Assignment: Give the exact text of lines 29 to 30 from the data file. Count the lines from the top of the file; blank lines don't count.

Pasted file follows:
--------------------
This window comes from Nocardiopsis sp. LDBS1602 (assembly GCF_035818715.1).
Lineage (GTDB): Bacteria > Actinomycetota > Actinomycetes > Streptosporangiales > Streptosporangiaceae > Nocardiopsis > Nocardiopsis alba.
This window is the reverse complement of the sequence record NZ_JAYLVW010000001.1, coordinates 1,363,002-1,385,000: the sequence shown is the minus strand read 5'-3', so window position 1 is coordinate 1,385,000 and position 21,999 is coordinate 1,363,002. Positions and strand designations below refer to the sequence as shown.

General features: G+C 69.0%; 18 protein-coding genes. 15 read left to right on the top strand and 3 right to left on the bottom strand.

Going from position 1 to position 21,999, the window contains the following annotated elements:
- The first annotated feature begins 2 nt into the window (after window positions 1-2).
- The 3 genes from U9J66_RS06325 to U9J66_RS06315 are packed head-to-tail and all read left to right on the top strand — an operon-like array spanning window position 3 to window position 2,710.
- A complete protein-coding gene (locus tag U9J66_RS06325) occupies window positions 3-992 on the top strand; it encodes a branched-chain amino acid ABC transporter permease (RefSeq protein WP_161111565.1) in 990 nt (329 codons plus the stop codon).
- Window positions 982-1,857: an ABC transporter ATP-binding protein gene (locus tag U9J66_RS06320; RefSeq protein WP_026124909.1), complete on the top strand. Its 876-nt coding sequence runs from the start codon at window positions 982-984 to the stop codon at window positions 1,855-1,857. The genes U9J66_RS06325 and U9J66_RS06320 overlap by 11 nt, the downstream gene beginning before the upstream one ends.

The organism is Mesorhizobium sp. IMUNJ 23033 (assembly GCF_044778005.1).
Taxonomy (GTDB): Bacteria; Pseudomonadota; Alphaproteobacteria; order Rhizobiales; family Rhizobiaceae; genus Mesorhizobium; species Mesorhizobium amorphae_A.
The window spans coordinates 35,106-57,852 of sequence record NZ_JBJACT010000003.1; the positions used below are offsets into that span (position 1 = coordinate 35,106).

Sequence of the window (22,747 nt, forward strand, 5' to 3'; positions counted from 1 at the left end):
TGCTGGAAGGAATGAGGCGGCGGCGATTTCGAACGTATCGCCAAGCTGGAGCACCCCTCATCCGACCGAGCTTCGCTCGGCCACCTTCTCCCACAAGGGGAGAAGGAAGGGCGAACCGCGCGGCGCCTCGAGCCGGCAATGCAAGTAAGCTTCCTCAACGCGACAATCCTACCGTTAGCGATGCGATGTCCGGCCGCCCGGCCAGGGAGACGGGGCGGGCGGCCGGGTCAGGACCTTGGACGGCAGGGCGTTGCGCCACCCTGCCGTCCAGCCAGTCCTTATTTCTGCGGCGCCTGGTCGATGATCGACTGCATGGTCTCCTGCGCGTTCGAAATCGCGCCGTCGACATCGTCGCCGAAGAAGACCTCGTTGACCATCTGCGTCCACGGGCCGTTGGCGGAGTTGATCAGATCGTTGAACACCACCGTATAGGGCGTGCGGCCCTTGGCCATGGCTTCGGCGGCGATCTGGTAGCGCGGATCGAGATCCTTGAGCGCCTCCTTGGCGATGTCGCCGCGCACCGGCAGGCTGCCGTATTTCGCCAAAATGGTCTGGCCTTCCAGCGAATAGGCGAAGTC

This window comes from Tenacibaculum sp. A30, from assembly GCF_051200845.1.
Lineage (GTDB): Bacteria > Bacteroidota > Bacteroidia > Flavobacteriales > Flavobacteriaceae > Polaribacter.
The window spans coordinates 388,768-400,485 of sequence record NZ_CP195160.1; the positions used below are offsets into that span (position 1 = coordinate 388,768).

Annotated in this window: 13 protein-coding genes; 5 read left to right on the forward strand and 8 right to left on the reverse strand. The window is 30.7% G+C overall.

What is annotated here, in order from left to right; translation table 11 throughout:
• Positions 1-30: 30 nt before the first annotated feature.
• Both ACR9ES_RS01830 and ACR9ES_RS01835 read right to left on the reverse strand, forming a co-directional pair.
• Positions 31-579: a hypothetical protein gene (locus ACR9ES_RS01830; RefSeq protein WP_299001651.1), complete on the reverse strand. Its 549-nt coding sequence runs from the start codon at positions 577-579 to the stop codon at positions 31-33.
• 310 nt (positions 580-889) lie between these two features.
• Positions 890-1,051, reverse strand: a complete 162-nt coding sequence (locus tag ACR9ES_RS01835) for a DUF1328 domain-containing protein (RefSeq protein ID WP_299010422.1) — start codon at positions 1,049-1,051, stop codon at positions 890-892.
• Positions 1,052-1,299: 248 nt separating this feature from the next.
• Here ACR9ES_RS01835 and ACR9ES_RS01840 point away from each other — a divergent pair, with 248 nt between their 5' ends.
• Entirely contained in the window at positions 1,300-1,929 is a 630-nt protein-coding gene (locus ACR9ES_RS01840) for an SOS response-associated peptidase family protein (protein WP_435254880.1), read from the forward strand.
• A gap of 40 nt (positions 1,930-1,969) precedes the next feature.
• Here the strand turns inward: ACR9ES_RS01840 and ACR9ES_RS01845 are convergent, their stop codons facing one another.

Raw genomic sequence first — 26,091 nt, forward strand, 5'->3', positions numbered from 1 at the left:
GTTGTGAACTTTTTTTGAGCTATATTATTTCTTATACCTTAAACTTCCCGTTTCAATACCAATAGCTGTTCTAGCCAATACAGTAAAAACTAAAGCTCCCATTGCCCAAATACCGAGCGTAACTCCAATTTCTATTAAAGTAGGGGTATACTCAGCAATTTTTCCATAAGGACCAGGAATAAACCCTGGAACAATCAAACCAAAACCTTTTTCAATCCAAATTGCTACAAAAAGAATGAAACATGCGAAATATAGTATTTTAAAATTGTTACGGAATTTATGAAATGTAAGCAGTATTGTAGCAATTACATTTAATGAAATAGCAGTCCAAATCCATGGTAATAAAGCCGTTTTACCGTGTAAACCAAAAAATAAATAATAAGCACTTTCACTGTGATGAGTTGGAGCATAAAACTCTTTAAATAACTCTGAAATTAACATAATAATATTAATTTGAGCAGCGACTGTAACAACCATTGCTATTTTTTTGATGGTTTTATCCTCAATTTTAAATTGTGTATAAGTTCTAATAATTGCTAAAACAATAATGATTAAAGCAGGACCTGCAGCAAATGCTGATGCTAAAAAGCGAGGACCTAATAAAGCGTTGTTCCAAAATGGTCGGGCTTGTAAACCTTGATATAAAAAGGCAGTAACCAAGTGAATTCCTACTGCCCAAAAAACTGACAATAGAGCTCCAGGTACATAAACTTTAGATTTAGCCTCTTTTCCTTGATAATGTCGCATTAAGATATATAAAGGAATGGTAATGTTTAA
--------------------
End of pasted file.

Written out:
• Here the strand turns inward: ACR9ES_RS01840 and ACR9ES_RS01845 are convergent, their stop codons facing one another.

Raw genomic sequence first — 26,091 nt, forward strand, 5'->3', positions numbered from 1 at the left: